And some teachers said the time was right for concerted protest action with parents to ensure better funding for such projects.
The National Parents Council, representing primary schools, welcomed the clarity of Education Minister Noel Dempsey’s announcement on Wednesday.
Mr Dempsey outlined plans for a €343 million school-building programme for 2003. This will include projects at 600 primary and secondary schools.
But Parents Council chief executive Fionnuala Kilfeather said a clear set of criteria and priorities must be established for school buildings. She said schools breaking health and safety laws must be immediately upgraded while buildings lacking basic facilities must also get priority.
Ms Kilfeather said the maintenance of school buildings cannot be neglected either. “It is clear that school boards need and deserve technical support to assist them in the maintenance and upkeep of schools,” she said.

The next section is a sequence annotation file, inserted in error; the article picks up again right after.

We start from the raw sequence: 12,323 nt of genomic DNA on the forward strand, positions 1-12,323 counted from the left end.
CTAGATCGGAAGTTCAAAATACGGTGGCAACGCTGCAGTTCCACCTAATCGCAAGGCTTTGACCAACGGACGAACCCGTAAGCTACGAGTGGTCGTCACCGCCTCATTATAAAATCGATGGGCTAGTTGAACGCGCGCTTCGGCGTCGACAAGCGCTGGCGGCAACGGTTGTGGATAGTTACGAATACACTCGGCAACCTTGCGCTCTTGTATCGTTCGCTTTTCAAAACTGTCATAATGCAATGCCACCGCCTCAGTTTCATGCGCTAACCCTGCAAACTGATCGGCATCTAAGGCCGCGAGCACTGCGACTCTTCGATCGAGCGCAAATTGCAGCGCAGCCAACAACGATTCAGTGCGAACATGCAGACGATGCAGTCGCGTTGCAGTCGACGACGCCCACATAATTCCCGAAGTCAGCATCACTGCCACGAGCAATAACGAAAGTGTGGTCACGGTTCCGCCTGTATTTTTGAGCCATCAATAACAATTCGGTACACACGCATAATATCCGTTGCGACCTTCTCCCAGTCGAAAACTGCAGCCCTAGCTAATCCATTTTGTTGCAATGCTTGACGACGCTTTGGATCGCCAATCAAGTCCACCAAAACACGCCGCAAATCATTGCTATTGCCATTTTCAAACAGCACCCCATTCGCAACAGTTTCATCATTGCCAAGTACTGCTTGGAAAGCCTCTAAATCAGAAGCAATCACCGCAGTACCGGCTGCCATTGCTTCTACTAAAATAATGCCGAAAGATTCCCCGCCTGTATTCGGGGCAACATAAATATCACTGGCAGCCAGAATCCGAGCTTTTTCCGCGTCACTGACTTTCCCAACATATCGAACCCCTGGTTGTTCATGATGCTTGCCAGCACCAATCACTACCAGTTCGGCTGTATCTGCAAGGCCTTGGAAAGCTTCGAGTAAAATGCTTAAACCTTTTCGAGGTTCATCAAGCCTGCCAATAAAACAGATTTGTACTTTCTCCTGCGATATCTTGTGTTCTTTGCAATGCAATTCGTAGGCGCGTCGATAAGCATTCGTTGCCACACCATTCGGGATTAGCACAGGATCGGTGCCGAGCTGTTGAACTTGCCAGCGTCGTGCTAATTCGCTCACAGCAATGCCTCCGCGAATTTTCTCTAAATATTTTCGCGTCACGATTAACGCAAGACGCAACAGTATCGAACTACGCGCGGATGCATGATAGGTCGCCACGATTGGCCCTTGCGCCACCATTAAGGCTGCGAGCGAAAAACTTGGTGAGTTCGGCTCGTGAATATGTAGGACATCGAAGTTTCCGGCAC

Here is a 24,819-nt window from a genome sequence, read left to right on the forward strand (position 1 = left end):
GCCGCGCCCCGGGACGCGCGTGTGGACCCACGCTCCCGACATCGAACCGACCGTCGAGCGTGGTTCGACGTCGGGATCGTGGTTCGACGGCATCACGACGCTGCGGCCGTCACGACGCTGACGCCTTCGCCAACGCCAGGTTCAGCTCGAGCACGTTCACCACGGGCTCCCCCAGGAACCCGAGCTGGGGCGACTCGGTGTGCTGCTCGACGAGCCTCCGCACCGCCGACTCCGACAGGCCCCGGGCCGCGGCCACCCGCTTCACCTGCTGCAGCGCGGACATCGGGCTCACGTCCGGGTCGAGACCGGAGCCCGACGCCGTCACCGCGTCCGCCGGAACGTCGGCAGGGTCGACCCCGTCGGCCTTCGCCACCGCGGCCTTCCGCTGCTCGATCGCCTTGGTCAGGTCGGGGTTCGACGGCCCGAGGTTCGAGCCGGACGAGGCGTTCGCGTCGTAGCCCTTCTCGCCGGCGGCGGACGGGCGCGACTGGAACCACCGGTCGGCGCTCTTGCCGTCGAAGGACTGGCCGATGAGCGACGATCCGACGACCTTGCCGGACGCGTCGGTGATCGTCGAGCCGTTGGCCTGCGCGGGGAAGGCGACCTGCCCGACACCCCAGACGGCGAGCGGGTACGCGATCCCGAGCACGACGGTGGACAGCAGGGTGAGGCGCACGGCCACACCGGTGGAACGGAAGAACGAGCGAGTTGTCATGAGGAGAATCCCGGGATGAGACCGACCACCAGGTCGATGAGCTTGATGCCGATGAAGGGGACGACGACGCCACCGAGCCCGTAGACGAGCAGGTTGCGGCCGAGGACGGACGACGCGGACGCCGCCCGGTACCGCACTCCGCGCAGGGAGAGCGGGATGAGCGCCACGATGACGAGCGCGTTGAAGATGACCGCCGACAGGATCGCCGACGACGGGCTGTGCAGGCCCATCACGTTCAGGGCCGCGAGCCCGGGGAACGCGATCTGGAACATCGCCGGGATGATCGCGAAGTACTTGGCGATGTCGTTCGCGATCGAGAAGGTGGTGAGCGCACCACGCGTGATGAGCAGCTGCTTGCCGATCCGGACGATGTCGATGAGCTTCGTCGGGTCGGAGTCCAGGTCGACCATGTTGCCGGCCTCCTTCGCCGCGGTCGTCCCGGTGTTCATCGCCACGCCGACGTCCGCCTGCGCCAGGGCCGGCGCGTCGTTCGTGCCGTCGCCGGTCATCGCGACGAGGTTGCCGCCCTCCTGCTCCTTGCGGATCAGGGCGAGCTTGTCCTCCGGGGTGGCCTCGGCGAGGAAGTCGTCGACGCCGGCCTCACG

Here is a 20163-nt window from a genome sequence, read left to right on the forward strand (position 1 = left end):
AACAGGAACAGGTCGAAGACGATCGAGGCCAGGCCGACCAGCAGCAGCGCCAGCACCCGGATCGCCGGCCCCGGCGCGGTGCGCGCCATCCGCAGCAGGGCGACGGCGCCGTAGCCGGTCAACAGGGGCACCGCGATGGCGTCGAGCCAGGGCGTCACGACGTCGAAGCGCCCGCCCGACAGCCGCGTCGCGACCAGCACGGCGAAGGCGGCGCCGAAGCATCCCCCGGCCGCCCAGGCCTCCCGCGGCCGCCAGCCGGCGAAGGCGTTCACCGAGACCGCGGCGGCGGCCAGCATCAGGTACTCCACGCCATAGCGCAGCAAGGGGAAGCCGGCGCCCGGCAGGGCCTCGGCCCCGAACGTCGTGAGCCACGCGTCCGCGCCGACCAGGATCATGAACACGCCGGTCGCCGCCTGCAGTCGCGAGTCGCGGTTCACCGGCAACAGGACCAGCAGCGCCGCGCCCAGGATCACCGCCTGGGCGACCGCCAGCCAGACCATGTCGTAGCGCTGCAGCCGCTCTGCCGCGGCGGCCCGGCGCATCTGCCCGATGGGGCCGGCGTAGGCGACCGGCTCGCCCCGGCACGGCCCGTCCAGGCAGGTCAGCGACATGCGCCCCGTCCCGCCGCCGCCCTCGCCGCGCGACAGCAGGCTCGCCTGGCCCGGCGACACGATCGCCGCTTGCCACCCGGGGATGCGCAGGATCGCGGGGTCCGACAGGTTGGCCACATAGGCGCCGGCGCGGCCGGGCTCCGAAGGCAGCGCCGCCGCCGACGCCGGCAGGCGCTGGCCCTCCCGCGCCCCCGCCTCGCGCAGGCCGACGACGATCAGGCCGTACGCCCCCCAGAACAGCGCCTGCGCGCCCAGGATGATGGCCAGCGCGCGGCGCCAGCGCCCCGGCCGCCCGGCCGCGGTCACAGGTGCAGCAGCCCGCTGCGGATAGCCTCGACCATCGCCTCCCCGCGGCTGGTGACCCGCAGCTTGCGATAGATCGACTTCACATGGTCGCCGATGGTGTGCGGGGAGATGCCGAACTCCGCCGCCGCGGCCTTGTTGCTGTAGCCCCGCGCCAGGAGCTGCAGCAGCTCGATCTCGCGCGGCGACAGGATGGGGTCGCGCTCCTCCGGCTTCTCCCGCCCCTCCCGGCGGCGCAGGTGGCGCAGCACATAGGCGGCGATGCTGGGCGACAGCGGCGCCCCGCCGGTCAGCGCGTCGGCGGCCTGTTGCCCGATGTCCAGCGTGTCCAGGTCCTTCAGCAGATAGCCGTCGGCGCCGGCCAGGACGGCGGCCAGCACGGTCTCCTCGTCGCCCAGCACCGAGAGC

She said one Government department cannot ensure the upkeep and development of the country’s 4,000 primary and secondary schools.
But Government officials last night defended Mr Dempsey’s strategy, which was described as honest and open.
However, as anger mounted in the schools and opposition politicians intensified their criticism, there were calls for major protests.
Richard Cotter, principal of St Anne’s National School in Shankill, Co Dublin, said the parents and teachers were angry at continuing delays.
He said the school had been promised a major extension, which was to have begun by Christmas.
Mr Cotter said the time for concerted action had now come. “Parents and teachers from different schools should meet and build up a groundswell of protest,” he said.
Green Party education spokesman Paul Gogarty last night accused the Government of practising “voodoo economics” in neglecting investment for tomorrow’s adults.
Deputy Gogarty also criticised moves towards public-private partnership for school funding, saying education must be a priority for taxpayers’ money.